The treaty allows up to 100 rockets to be destroyed this way, falling harmlessly back to Earth. But all launches must be completed within 60 days after the treaty takes effect, and no more than four missiles can be launched each day. The United States insisted on these constraints to block the Soviets from gaining any military advantage from the launches.

No other flight tests are allowed, a constraint that can be readily observed by U.S. satellites and ground radars on the perimeter of the Soviet Union. The aim of this provision, according to Shultz and other officials, is to limit the military value of secretly produced missiles.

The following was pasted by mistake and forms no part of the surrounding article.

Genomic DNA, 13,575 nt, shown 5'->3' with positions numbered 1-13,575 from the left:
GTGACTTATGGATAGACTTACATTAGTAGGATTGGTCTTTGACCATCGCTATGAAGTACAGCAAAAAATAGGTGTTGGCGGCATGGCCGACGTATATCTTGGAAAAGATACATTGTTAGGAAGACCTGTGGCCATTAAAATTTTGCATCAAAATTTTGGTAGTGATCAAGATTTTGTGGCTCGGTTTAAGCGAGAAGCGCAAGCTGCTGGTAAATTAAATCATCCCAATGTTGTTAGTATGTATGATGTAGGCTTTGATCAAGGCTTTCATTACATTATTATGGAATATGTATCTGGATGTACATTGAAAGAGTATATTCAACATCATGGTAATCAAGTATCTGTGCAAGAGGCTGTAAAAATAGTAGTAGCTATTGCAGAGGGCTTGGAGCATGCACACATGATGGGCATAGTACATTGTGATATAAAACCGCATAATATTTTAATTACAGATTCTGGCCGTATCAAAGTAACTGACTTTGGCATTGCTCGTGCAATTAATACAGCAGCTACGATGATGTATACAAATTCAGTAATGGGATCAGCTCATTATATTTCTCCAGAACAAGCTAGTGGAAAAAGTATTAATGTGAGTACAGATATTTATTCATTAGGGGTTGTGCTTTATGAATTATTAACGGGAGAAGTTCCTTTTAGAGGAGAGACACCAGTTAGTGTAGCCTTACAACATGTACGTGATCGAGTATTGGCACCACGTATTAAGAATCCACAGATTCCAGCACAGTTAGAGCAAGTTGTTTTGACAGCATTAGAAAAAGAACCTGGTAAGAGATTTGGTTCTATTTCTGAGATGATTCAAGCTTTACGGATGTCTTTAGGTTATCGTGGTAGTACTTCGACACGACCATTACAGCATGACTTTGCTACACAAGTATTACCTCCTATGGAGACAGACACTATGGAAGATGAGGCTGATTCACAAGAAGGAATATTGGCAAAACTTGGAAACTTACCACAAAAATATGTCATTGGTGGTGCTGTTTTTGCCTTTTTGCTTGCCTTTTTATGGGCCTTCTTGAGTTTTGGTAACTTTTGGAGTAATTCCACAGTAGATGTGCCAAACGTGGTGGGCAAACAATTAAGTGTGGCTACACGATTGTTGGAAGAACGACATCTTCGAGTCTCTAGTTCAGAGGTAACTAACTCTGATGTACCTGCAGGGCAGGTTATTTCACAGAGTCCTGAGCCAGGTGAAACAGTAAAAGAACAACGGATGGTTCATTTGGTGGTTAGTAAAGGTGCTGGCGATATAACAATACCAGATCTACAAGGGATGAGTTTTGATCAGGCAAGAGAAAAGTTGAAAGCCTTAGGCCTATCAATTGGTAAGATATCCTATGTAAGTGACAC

"If there are no tests, before long the system becomes obsolete," Shultz said. Watchdogs at the Gate

Secret production of the Soviet SS20 missile at an existing factory in Votkinsk, near the Ural Mountains, is to be blocked by stationing U.S. inspectors outside the main rail entrance to the plant for 13 years. Somewhat like interstate highway inspectors, the Americans will weigh, measure and perhaps x-ray anything large enough to look like an SS20.

In so doing, they will pick up fresh information about another, larger Soviet missile produced at the plant, the SS25, which is technically not covered by the agreement. The Soviets allowed such inspections when the United States agreed to permit the Soviet Union to station a weighing and measuring team outside a former Pershing II production facility in Magna, Utah, which now produces MX and Trident II missiles.